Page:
Now, over twenty years later, the life of Zelovic and her friends is far from simple. They live far apart, and despite her visits and journeys she is unable to reconcile their conflicts. Acrimony and distrust have grown between Olja, of Serbian ethnic origins, and Emina whose background is Bosnian and who lost her mother to a Serbian grenade. Olja feels she is being made a scapegoat, and rejects responsibility for the tragedy of her childhood friend. Jasna has returned to Sarajevo after years in Australia, intent on building up a new life in her native city. All four of them have lost their homes, and the lives of all four have taken different courses because of the war.
Zelovic herself decided to put down new roots in Amsterdam. While she expertly manoeuvres a buggy with her son, now nearly one year old, through the traffic of Overtoom, we talk about estrangement, identity and Europe. Zelovic's tales of discussions among refugees from former Yugoslavia, their difficulties with papers and the despair at ever feeling at home anywhere again, all sound like echoes of Klaus Mann's novel.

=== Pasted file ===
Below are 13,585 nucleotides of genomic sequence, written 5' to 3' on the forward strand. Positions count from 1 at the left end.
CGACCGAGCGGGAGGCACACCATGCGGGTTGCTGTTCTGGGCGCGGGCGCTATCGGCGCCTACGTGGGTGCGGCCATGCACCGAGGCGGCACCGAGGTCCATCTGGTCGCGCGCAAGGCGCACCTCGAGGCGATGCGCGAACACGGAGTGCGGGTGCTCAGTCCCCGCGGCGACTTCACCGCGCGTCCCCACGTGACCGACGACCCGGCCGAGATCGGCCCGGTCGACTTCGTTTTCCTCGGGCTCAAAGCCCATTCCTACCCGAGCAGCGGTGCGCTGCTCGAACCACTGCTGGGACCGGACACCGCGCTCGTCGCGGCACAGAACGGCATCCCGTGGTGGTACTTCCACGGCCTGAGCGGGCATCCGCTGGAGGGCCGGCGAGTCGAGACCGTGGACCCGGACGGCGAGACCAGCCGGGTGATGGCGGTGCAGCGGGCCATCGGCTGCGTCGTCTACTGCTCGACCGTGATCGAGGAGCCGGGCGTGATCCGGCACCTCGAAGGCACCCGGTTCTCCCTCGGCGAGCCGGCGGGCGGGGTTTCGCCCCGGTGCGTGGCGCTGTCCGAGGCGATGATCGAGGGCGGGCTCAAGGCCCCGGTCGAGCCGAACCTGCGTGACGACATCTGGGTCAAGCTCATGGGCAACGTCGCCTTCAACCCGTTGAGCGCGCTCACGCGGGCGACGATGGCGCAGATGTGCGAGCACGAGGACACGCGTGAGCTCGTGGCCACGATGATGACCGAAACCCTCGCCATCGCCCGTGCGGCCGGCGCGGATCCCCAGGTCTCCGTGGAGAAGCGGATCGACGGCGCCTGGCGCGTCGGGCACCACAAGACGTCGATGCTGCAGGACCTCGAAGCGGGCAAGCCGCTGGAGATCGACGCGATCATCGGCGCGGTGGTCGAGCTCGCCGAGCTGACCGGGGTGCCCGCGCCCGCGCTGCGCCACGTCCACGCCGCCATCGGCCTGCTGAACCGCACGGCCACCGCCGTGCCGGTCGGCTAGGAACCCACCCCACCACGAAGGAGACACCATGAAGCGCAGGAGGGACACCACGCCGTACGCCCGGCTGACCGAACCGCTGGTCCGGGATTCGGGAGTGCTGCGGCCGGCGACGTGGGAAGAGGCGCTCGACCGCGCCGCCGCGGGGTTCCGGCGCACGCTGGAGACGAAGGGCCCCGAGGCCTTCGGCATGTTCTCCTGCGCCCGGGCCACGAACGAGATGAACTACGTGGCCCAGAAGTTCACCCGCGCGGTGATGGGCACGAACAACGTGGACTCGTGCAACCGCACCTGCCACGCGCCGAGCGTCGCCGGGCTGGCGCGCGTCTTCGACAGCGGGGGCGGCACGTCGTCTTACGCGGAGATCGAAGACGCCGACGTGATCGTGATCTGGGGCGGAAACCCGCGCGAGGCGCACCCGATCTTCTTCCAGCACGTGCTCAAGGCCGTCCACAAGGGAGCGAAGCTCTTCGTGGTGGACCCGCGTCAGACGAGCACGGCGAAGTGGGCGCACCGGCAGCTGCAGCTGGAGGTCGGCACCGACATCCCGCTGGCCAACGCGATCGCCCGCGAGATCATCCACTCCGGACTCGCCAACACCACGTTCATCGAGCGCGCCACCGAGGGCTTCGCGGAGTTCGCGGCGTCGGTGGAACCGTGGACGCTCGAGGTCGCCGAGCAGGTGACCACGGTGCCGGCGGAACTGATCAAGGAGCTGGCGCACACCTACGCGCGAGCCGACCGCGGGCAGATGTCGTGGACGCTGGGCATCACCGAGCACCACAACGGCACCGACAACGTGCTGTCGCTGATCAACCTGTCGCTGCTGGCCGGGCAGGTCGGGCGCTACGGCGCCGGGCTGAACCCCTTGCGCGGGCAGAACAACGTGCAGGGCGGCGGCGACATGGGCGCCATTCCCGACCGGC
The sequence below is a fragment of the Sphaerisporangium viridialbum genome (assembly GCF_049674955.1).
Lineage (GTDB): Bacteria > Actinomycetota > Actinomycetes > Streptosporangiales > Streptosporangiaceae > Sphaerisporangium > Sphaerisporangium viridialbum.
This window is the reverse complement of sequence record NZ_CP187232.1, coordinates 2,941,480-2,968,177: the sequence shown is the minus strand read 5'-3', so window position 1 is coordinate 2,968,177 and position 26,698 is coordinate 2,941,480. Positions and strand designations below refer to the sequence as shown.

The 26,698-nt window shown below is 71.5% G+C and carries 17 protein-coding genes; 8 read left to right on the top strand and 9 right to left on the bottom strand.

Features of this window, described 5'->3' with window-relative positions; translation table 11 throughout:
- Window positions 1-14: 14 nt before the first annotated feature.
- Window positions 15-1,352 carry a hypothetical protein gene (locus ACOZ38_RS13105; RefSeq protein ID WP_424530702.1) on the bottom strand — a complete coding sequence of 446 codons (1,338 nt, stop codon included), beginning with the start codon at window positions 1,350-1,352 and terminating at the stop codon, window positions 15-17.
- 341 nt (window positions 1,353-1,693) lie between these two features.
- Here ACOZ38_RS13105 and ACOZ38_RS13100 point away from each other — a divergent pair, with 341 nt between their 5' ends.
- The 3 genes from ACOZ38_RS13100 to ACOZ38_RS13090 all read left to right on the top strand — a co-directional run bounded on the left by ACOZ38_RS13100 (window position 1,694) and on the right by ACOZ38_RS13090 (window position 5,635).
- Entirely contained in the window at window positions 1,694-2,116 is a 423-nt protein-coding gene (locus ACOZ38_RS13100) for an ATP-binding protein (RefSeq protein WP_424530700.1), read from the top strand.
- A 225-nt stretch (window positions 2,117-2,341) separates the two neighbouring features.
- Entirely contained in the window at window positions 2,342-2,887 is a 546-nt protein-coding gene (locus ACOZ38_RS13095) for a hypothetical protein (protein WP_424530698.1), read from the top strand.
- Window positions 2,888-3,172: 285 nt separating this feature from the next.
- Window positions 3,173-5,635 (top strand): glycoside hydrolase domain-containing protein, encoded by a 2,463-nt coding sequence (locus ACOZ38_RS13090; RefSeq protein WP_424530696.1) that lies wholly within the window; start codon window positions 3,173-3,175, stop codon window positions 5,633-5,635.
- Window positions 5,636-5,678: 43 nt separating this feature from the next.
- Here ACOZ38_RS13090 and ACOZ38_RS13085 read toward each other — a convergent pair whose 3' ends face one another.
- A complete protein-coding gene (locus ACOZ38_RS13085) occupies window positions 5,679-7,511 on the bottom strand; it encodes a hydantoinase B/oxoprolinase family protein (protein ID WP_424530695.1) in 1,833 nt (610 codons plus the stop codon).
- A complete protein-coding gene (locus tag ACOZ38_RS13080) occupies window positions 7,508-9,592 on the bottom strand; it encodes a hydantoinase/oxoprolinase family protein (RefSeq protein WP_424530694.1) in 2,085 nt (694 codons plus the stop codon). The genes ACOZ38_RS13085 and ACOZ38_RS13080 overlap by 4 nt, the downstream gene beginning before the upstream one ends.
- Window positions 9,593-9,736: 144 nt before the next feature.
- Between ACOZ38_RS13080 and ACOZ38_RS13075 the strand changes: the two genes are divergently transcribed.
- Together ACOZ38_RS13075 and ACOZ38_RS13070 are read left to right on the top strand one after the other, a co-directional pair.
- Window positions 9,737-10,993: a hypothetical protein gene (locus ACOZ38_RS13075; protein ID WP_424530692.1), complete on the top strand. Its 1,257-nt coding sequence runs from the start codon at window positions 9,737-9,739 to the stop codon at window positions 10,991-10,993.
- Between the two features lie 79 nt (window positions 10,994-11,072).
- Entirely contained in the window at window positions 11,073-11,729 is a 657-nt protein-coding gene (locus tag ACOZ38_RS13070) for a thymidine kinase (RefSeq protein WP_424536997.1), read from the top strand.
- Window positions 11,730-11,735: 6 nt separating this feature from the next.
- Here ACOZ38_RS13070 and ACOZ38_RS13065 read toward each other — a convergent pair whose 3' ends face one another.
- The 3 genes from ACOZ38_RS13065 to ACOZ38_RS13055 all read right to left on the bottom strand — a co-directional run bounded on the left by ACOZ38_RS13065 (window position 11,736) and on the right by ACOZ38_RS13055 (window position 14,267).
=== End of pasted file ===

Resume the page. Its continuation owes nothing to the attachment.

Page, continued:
The same is true of her successive rebuffs by the Dutch, French and Danes: 'Are you really a European? What happened to your country has nothing to do with our Enlightened traditions; the Balkans is a backward region where reason has never taken root.' But when I ask what Europe means to her, Lidija struggles to explain. 'Europe is familiar, it's a place you belong to and where you want to belong. Even if you lost your homeland, a sense of belonging is possible in other European countries.'